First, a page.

This novel is both sophisticated yet accessible and rich enough to serve as a class novel study and/or a mentor text. 

Haven will be published August 23. Thank you to NetGalley and Little Brown and Company for the advanced copy.

The Woman in the Library

by Sulari Gentill

The Woman in the Library is a twisted tale of a murder that occurs in no better place than a library. Winifred Kincaid (Freddie), is a writer looking for inspiration in the wonderful setting of the Boston Library. There, she sits at a table in the Reading Room looking for inspiration. She finds said inspiration in the various individuals sitting at her table whom she dubs “Freud Girl” ‘Heroic Chin” and “Handsome Man”. Suddenly, all are startled when a bloodcurdling scream slices through the silence. 

After a quick scan of the library by security and no source of the scream is found, library patrons are allowed to leave. Freddie and those and her table having quickly bonded over the startling experience,, leave  the reading room and go for coffee. 

That evening the evening news declares that that the scream belonged to a murdered woman whose body had been discoverd by the night cleaning crew.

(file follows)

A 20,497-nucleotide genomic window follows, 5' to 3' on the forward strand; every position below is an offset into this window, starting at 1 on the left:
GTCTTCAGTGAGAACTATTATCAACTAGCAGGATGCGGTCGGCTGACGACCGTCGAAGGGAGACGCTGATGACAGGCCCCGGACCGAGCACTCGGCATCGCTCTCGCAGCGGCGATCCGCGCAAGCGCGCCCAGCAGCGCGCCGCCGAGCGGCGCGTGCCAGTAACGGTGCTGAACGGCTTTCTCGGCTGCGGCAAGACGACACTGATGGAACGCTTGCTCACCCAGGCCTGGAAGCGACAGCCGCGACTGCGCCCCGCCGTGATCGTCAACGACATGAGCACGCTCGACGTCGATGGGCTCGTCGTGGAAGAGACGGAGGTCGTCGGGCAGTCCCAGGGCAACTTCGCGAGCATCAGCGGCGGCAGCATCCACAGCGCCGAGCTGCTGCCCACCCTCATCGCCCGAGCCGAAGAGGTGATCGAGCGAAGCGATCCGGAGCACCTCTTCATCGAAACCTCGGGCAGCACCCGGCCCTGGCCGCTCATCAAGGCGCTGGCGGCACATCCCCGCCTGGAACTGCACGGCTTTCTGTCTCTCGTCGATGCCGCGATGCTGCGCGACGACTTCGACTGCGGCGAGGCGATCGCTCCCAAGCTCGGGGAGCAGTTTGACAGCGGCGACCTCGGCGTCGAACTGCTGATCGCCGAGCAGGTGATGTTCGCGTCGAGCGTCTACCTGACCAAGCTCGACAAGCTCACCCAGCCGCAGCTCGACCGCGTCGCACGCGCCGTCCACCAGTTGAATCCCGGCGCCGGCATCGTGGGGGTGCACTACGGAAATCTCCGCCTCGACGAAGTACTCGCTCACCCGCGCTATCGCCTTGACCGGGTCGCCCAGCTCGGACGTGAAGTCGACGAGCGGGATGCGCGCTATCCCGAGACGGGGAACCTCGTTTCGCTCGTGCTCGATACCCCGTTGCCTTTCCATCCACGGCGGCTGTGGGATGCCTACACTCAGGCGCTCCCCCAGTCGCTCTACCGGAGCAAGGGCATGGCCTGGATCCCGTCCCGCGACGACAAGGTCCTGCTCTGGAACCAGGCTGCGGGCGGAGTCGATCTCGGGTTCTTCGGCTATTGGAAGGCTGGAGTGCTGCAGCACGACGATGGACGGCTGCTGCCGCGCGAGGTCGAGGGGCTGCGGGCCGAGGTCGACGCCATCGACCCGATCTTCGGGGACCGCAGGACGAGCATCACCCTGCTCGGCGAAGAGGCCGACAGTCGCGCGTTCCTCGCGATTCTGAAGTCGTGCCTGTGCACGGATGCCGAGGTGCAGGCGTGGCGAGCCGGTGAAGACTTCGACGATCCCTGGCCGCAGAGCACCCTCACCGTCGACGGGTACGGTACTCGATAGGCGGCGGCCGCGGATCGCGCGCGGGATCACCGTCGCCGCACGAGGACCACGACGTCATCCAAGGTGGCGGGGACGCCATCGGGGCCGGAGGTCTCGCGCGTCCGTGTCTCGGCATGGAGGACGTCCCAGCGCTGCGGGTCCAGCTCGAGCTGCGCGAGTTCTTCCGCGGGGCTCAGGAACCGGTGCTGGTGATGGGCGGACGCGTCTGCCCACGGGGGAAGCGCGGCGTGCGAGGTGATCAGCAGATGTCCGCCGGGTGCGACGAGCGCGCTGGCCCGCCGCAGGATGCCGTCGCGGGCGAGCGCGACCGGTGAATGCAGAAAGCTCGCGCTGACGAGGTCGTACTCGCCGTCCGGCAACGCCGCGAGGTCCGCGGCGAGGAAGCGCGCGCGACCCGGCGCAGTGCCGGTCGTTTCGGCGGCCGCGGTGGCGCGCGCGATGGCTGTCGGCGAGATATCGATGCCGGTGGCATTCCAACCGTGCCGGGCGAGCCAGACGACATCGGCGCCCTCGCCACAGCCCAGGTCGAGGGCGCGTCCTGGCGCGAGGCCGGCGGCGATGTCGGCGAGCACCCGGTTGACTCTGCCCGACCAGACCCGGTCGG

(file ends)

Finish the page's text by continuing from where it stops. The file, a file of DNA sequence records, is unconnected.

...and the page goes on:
Soon, through a series of weirdly coincidental events, Freddie begins to suspect it may be one of her new found friends. 

Freddie’s storyline alone makes for an intriguing mystery, but the author also embeds another story. Each chapter ends with a letter to “Hannah” signed by “Leo”. In these letters, Leo critiques the plot of the chapter that precedes it. Leo’s correspondence is both helpful and condescending and soon becomes creepily familiar.  

This novel is a well written, intriguing mystery with twists and turns that make it anything but predictable.

Thank you to Netgalley and Poisoned Pen Press for the advanced copy.

The Marlow Murder Club by Robert Thorogood


I love old fashioned murder mysteries, murder mysteries along the lines of Agatha Christie’s Hercule Poirot or Ms Marple.
The Maslow Murder Club is one such novel. Our protagonist is a charming septarian, Judith, Who loves to skinny dip in the river behind her old mansion. On one such excursion, Judith witnesses the murder of her neighbour. So when the police doubt her story, she takes it upon herself to find out who committed the crime. Not because she was especially close to the victim, but because she loves a good puzzle. In fact, she creates cryptic crosswords for the newspaper. Judith has a way of finding the tiniest details and piecing them together to form a solution. Judith is joined by a free-spirited dog walker named Suzie and a prim and proper vicar’s wife named Becks. These three ladies find themselves in all sorts of predicaments on their way to solve the crime some of them deathly dangerous.
Thorogood’s novel is a sophisticated “whodunnit” that is charming and funny and thoroughly engaging. A great read to put on your summer reading list!